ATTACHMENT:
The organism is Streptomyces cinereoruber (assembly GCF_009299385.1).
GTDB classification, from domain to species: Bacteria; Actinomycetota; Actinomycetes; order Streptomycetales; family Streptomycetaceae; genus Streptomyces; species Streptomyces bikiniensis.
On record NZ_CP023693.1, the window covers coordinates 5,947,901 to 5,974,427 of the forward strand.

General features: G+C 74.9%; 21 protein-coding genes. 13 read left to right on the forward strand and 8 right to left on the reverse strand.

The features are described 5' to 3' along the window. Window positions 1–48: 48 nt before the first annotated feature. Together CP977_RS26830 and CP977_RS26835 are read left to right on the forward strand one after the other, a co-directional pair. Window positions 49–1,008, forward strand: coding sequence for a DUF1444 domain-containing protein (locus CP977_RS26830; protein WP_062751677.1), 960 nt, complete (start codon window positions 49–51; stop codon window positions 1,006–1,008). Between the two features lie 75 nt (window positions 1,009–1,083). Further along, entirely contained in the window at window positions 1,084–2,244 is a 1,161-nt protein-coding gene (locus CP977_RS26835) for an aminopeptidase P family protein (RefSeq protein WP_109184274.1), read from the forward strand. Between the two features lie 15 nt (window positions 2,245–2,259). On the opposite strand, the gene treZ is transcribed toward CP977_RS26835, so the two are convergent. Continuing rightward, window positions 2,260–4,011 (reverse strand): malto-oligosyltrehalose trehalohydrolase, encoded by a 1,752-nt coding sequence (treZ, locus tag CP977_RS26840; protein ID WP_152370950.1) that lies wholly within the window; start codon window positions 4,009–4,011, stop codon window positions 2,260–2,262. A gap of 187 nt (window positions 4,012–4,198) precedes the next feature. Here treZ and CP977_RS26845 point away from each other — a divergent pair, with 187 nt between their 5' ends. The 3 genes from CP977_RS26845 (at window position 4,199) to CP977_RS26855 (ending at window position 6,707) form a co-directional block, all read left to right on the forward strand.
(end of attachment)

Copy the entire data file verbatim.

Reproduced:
The organism is Streptomyces cinereoruber (assembly GCF_009299385.1).
GTDB classification, from domain to species: Bacteria; Actinomycetota; Actinomycetes; order Streptomycetales; family Streptomycetaceae; genus Streptomyces; species Streptomyces bikiniensis.
On record NZ_CP023693.1, the window covers coordinates 5,947,901 to 5,974,427 of the forward strand.

General features: G+C 74.9%; 21 protein-coding genes. 13 read left to right on the forward strand and 8 right to left on the reverse strand.

The features are described 5' to 3' along the window. Window positions 1–48: 48 nt before the first annotated feature. Together CP977_RS26830 and CP977_RS26835 are read left to right on the forward strand one after the other, a co-directional pair. Window positions 49–1,008, forward strand: coding sequence for a DUF1444 domain-containing protein (locus CP977_RS26830; protein WP_062751677.1), 960 nt, complete (start codon window positions 49–51; stop codon window positions 1,006–1,008). Between the two features lie 75 nt (window positions 1,009–1,083). Further along, entirely contained in the window at window positions 1,084–2,244 is a 1,161-nt protein-coding gene (locus CP977_RS26835) for an aminopeptidase P family protein (RefSeq protein WP_109184274.1), read from the forward strand. Between the two features lie 15 nt (window positions 2,245–2,259). On the opposite strand, the gene treZ is transcribed toward CP977_RS26835, so the two are convergent. Continuing rightward, window positions 2,260–4,011 (reverse strand): malto-oligosyltrehalose trehalohydrolase, encoded by a 1,752-nt coding sequence (treZ, locus tag CP977_RS26840; protein ID WP_152370950.1) that lies wholly within the window; start codon window positions 4,009–4,011, stop codon window positions 2,260–2,262. A gap of 187 nt (window positions 4,012–4,198) precedes the next feature. Here treZ and CP977_RS26845 point away from each other — a divergent pair, with 187 nt between their 5' ends. The 3 genes from CP977_RS26845 (at window position 4,199) to CP977_RS26855 (ending at window position 6,707) form a co-directional block, all read left to right on the forward strand.